Effect of Dissolved Organic Carbon on the Transport and Attachment Behaviors of <i>Cryptosporidium parvum</i> oocysts and Carboxylate-Modified Microspheres Advected through Temperate Humic and Tropical Volcanic Agricultural soil
2012-02-21T00:00:00Z (GMT) by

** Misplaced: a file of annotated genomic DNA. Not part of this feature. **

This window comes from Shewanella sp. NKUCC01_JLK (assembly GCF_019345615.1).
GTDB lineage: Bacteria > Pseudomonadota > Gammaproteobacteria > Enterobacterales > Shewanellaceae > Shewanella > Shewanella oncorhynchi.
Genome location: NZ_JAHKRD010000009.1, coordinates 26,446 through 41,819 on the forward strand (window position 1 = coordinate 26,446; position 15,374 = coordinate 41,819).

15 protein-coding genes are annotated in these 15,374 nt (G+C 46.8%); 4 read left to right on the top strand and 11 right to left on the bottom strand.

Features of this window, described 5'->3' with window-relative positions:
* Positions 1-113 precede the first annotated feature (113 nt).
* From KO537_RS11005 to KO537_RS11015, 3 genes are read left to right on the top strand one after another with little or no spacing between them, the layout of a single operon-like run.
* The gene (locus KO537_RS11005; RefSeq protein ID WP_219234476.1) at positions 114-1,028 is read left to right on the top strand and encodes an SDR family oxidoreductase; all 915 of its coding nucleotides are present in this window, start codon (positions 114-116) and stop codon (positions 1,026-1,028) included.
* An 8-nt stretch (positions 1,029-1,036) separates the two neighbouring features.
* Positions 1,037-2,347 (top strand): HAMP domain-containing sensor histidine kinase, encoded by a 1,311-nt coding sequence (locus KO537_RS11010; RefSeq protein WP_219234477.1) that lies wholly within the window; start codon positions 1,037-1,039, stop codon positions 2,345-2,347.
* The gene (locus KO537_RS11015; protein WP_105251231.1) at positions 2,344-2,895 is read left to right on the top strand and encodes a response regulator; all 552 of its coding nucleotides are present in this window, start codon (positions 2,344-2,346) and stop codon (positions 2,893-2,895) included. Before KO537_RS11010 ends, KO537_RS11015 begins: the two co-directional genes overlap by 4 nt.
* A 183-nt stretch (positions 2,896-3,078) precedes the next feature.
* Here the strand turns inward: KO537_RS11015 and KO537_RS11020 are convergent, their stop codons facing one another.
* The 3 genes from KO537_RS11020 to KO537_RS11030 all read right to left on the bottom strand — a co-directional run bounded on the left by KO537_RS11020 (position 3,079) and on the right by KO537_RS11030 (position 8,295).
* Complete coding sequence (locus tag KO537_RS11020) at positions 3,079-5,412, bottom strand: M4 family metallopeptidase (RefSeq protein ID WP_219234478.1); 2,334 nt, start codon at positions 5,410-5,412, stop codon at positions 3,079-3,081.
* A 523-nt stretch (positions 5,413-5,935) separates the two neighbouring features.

Transport of <i>Cryptosporidium parvum</i> oocysts and microspheres in two disparate (a clay- and Fe-rich, volcanic and a temperate, humic) agricultural soils were studied in the presence and absence of 100 mg L<sup>–1</sup> of sodium dodecyl benzene sulfonate (SDBS), and Suwannee River Humic Acid (SRHA) at pH 5.0–6.0. Transport of carboxylate-modified, 1.8 μm microspheres in soil columns was highly sensitive to the nature of the dissolved organic carbon (DOC), whereas oocysts transport was more affected by soil mineralogy. SDBS increased transport of microspheres from 48% to 87% through the tropical soil and from 43% to 93% in temperate soil. In contrast, SRHA reduced transport of microspheres from 48% to 28% in tropical soil and from 43% to 16% in temperate soil. SDBS also increased oocysts transport through the temperate soil 5-fold, whereas no oocyst transport was detected in tropical soil. SRHA had only a nominal effect in increasing oocysts transport in tropical soil, but caused a 6-fold increase in transport through the temperate soil. Amendments of only 4 mg L<sup>–1</sup> SRHA and SDBS decreased oocyst hydrophobicity from 66% to 20% and from 66% to 5%, respectively. However, SDBS increased microsphere hydrophobicity from 16% to 33%. Soil fines, which includes clays, and SRHA, both caused the oocysts zeta potential (ζ) to become more negative, but caused the highly hydrophilic microspheres to become less negatively charged. The disparate behaviors of the two colloids in the presence of an ionic surfactant and natural organic matter suggest that microspheres may not be suitable surrogates for oocysts in certain types of soils. These results indicate that whether or not DOC inhibits or promotes transport of oocysts and microspheres in agricultural soils and by how much, depends not only on the surface characteristics of the colloid, but the nature of the DOC and the soil mineralogy.
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